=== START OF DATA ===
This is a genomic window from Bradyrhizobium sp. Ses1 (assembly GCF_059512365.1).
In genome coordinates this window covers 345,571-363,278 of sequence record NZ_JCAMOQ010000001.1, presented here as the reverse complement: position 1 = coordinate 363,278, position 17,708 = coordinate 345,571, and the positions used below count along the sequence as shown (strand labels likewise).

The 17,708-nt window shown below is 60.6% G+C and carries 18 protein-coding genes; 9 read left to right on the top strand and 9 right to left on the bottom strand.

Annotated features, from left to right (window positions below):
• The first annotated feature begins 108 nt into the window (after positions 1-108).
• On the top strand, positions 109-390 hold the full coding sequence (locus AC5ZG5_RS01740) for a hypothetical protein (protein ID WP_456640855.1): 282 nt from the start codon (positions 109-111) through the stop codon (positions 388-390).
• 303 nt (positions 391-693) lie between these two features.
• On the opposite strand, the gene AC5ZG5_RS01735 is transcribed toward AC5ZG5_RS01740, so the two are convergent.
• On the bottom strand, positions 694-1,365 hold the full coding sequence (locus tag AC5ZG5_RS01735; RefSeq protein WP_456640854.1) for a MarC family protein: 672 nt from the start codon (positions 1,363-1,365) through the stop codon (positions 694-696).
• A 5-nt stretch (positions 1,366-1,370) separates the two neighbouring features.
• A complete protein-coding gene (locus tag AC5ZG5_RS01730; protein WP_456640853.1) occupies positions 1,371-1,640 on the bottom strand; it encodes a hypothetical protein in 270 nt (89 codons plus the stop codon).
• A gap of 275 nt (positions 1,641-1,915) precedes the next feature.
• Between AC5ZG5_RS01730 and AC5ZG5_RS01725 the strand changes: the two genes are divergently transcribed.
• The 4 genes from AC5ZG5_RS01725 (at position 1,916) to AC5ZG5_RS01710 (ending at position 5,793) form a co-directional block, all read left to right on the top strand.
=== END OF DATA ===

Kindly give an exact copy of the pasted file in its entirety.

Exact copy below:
This is a genomic window from Bradyrhizobium sp. Ses1 (assembly GCF_059512365.1).
In genome coordinates this window covers 345,571-363,278 of sequence record NZ_JCAMOQ010000001.1, presented here as the reverse complement: position 1 = coordinate 363,278, position 17,708 = coordinate 345,571, and the positions used below count along the sequence as shown (strand labels likewise).

The 17,708-nt window shown below is 60.6% G+C and carries 18 protein-coding genes; 9 read left to right on the top strand and 9 right to left on the bottom strand.

Annotated features, from left to right (window positions below):
• The first annotated feature begins 108 nt into the window (after positions 1-108).
• On the top strand, positions 109-390 hold the full coding sequence (locus AC5ZG5_RS01740) for a hypothetical protein (protein ID WP_456640855.1): 282 nt from the start codon (positions 109-111) through the stop codon (positions 388-390).
• 303 nt (positions 391-693) lie between these two features.
• On the opposite strand, the gene AC5ZG5_RS01735 is transcribed toward AC5ZG5_RS01740, so the two are convergent.
• On the bottom strand, positions 694-1,365 hold the full coding sequence (locus tag AC5ZG5_RS01735; RefSeq protein WP_456640854.1) for a MarC family protein: 672 nt from the start codon (positions 1,363-1,365) through the stop codon (positions 694-696).
• A 5-nt stretch (positions 1,366-1,370) separates the two neighbouring features.
• A complete protein-coding gene (locus tag AC5ZG5_RS01730; protein WP_456640853.1) occupies positions 1,371-1,640 on the bottom strand; it encodes a hypothetical protein in 270 nt (89 codons plus the stop codon).
• A gap of 275 nt (positions 1,641-1,915) precedes the next feature.
• Between AC5ZG5_RS01730 and AC5ZG5_RS01725 the strand changes: the two genes are divergently transcribed.
• The 4 genes from AC5ZG5_RS01725 (at position 1,916) to AC5ZG5_RS01710 (ending at position 5,793) form a co-directional block, all read left to right on the top strand.